Extreme temperatures, drought and storms affect our landscapes. Sometimes a little pruning, proper care, and patience is all it takes to help plants recover. Other times the plants need to be replaced. It is always sad to lose a favorite plant. Memories, time and money invested are lost, but it presents an opportunity to develop something new.
Consider creating a bird-friendly landscape when selecting replacements for failing and dead plants. Working with nature is a great way to support birds without using feeders.
Look for seed-, berry-, and nectar-producing plants that attract songbirds. You will appreciate the color and movement these birds add to your landscape. Plus, 96% of North American landbirds feed on insects, helping you manage garden pests.
Plant bird-friendly flowers, shrubs and trees in clusters whenever possible. This creates an impressive display in the landscape and allows birds to collect food more efficiently and waste less energy traveling between plants.
Select a variety of plants to ensure seasonal and year-round birds have plenty of food. Include a mix of plants that provide seeds, berries, or nectar from spring through fall. These plants are nature’s bird feeders, eliminating the need to clean and refill traditional feeders.
Include native trees, shrubs, and flowers whenever they are suitable for your garden’s growing conditions. Native plants, birds, and insects have co-evolved over time, making it an excellent source of food and shelter for native birds. Audubon’s Native Plant Database provides plant listings tailored to your location.
Consider attractive plants year-round. Evergreens provide screen and backdrop for other plants and shelter for birds. Junipers come in a variety of sizes and shapes and tolerate hot, dry conditions once established. Choose hemlocks for those more shady spots. They need moist, well-drained soil and shelter from wind and winter sun.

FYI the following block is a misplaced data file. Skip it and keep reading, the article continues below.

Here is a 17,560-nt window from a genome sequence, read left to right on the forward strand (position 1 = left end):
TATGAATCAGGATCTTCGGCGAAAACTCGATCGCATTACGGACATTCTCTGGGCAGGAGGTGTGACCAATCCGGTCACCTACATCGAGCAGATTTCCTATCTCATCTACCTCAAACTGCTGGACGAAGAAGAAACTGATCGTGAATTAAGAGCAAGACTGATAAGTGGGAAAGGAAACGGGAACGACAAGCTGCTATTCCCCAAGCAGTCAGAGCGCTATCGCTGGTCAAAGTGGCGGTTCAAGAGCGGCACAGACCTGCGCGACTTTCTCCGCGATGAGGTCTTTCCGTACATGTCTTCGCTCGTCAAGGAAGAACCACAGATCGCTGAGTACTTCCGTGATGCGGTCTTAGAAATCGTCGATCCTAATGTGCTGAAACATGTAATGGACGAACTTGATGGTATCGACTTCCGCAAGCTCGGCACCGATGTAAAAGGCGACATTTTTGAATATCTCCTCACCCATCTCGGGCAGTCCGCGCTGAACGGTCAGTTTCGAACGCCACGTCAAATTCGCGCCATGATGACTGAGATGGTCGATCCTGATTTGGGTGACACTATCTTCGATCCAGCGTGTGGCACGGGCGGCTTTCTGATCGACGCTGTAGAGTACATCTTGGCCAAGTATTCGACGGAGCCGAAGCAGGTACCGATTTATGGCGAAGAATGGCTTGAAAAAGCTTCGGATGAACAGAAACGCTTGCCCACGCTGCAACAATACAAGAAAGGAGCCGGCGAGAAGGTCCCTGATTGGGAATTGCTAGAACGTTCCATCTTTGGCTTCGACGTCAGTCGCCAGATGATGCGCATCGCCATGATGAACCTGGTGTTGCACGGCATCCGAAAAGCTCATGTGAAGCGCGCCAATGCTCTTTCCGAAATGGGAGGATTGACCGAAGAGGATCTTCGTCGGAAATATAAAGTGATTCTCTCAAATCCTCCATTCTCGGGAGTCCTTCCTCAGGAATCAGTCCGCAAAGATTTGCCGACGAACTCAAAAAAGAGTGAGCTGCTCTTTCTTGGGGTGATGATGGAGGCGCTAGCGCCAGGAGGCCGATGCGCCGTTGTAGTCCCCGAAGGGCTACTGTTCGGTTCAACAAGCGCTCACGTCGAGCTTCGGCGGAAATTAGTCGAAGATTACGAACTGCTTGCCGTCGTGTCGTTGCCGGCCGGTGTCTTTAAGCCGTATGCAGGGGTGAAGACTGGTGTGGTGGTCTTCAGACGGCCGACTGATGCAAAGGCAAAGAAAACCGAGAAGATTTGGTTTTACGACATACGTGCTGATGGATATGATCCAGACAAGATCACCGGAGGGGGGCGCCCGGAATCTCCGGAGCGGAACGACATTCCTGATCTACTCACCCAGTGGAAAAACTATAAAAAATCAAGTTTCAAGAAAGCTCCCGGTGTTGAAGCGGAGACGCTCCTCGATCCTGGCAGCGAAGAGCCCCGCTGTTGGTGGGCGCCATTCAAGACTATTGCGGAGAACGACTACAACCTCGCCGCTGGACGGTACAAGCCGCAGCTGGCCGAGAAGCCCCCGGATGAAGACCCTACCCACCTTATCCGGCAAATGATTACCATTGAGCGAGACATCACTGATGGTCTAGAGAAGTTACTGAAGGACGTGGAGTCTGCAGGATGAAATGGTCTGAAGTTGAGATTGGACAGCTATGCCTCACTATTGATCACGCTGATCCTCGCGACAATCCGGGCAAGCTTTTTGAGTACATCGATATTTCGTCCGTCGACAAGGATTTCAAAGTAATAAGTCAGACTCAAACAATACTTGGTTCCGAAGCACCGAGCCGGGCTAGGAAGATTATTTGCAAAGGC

Deciduous trees and shrubs—those that lose their leaves in winter—can offer multiple seasons of beauty with flowers, fruit, fall color, and interesting bark. Many of them also provide shelter and food for songbirds. Serviceberries have several seasons of beauty and produce edible fruit that you and the birds will enjoy in June. Dogwood trees, including red twig and pagoda, have flowers for pollinators and late summer fruits for songbirds. Winterberry is an excellent source of winter food. You will need at least one male for every one to five female plants for pollination and fruit formation. Grow them in full sun to light shade and moist acidic soil.
Reduce the risk of injury and the inconvenience of accidentally shutting off power, cable, or other utilities while making bird-friendly additions to the landscape. Contact Diggers Hotline at least three business days before you start planting. Simply call 811 or file a request online at https://call811.com/811-In-Your-State. They will contact all appropriate companies who will mark the location of their underground utilities within the designated work area. August 11 has been declared 811 Day to remind everyone to call 811 before any excavation project.
Your efforts now to welcome birds into your landscape will certainly provide you with much beauty and enjoyment for years to come.
Melinda Myers has written over 20 books on gardening, including the recent Midwest Gardener’s Handbook, 2nd Edition and Small Space Gardening. She hosts The Great Courses “How to Grow Anything” DVD instant video series and the nationally broadcast television and radio show Melinda’s Garden Moment. Myers is a columnist and editor for Birds & Blooms magazine and her website is MelindaMyers.com.